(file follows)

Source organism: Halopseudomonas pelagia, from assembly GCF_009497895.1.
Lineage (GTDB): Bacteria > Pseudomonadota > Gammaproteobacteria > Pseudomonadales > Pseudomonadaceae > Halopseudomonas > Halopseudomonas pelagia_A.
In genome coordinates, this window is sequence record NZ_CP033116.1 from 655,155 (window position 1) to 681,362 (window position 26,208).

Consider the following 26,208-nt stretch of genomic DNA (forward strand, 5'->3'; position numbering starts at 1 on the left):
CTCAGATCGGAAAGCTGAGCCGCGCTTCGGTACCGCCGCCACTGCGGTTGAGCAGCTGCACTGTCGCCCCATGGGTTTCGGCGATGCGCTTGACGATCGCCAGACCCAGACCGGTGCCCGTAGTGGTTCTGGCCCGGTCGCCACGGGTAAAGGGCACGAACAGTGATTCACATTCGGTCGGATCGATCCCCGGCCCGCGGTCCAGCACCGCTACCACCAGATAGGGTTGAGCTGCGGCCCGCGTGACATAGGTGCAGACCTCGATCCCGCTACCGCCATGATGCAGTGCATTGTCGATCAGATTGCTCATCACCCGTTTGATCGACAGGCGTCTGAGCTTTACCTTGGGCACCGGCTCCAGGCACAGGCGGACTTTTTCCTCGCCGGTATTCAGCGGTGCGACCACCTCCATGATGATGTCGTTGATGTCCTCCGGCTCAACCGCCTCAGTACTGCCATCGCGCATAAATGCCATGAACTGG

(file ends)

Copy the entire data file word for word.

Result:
Source organism: Halopseudomonas pelagia, from assembly GCF_009497895.1.
Lineage (GTDB): Bacteria > Pseudomonadota > Gammaproteobacteria > Pseudomonadales > Pseudomonadaceae > Halopseudomonas > Halopseudomonas pelagia_A.
In genome coordinates, this window is sequence record NZ_CP033116.1 from 655,155 (window position 1) to 681,362 (window position 26,208).

Consider the following 26,208-nt stretch of genomic DNA (forward strand, 5'->3'; position numbering starts at 1 on the left):
CTCAGATCGGAAAGCTGAGCCGCGCTTCGGTACCGCCGCCACTGCGGTTGAGCAGCTGCACTGTCGCCCCATGGGTTTCGGCGATGCGCTTGACGATCGCCAGACCCAGACCGGTGCCCGTAGTGGTTCTGGCCCGGTCGCCACGGGTAAAGGGCACGAACAGTGATTCACATTCGGTCGGATCGATCCCCGGCCCGCGGTCCAGCACCGCTACCACCAGATAGGGTTGAGCTGCGGCCCGCGTGACATAGGTGCAGACCTCGATCCCGCTACCGCCATGATGCAGTGCATTGTCGATCAGATTGCTCATCACCCGTTTGATCGACAGGCGTCTGAGCTTTACCTTGGGCACCGGCTCCAGGCACAGGCGGACTTTTTCCTCGCCGGTATTCAGCGGTGCGACCACCTCCATGATGATGTCGTTGATGTCCTCCGGCTCAACCGCCTCAGTACTGCCATCGCGCATAAATGCCATGAACTGG